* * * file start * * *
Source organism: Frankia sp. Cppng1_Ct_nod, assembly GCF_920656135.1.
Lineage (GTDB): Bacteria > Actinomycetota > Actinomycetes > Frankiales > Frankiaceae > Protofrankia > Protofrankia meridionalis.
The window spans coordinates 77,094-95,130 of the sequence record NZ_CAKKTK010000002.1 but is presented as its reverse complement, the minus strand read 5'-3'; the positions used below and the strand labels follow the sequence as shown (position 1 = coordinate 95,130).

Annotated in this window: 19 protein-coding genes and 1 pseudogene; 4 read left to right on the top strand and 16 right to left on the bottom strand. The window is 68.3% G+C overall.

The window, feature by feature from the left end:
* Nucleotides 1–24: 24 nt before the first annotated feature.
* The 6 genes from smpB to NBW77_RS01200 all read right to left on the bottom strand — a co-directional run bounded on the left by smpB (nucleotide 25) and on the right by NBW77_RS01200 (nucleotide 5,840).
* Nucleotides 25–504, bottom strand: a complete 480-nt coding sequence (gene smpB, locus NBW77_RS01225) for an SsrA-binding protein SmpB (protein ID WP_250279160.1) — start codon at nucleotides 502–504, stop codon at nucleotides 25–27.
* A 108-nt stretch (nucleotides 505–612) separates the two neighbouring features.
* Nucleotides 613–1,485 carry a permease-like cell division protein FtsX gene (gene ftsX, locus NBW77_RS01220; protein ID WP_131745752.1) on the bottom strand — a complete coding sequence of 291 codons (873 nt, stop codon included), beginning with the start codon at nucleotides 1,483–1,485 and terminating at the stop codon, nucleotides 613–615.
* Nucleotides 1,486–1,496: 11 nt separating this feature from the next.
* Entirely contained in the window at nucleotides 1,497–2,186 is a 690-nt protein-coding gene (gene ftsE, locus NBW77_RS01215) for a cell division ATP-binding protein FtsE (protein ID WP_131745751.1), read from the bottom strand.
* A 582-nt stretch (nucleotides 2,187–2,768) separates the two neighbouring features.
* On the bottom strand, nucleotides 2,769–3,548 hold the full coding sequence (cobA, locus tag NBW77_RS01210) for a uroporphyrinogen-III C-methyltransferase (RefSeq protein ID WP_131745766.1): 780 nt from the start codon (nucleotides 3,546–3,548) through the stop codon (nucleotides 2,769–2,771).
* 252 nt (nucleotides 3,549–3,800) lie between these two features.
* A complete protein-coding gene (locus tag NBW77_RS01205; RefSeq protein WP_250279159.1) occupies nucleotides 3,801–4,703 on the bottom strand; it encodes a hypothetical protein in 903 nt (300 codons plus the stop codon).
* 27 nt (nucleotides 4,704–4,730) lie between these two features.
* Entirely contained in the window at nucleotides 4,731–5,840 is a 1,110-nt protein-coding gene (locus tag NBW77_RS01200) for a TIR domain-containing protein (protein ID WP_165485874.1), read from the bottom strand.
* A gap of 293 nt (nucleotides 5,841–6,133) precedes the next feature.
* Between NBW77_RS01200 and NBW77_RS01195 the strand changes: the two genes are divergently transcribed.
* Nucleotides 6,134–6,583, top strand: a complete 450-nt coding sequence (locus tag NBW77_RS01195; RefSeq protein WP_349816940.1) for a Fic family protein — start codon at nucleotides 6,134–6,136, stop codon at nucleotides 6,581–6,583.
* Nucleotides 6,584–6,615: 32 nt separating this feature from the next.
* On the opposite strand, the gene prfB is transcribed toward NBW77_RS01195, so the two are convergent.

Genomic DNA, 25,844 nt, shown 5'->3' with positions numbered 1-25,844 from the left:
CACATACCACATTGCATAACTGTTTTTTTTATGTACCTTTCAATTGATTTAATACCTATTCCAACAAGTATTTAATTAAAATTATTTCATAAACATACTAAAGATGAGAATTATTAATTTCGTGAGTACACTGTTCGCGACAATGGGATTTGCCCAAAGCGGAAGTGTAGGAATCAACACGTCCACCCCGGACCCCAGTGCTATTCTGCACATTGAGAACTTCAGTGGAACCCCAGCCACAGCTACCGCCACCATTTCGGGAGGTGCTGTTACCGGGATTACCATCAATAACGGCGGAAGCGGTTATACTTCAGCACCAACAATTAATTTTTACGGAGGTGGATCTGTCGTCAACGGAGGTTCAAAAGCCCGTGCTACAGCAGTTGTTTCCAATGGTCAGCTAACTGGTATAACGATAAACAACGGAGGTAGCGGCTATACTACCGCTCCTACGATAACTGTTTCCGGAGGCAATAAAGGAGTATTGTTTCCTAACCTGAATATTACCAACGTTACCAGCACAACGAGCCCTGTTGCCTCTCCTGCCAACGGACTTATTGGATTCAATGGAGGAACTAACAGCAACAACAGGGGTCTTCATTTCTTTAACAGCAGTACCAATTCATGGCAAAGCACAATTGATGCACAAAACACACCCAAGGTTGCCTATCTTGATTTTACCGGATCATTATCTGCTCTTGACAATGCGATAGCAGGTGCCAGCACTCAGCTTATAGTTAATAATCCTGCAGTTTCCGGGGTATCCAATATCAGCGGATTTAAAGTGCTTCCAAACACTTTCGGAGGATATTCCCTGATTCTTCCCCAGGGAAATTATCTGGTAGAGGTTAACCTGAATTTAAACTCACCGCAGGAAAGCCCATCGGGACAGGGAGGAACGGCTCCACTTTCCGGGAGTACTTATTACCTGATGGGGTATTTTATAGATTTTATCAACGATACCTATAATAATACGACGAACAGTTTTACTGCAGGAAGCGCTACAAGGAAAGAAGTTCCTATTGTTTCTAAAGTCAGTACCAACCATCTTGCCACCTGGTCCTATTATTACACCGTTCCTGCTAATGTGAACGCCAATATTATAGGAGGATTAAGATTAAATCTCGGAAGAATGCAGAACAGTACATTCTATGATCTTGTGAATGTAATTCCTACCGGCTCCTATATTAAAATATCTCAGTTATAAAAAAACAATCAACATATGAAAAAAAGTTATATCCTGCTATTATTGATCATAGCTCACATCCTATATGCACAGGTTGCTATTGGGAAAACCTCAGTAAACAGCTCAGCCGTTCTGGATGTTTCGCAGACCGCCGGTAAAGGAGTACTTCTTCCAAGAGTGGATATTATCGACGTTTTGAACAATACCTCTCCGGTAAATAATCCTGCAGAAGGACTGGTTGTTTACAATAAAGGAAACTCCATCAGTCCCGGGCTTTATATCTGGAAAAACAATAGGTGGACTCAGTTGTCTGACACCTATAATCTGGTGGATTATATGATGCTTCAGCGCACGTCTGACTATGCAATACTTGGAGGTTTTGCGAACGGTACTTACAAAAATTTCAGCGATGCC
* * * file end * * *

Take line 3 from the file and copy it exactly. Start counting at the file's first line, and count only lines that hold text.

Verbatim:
The window spans coordinates 77,094-95,130 of the sequence record NZ_CAKKTK010000002.1 but is presented as its reverse complement, the minus strand read 5'-3'; the positions used below and the strand labels follow the sequence as shown (position 1 = coordinate 95,130).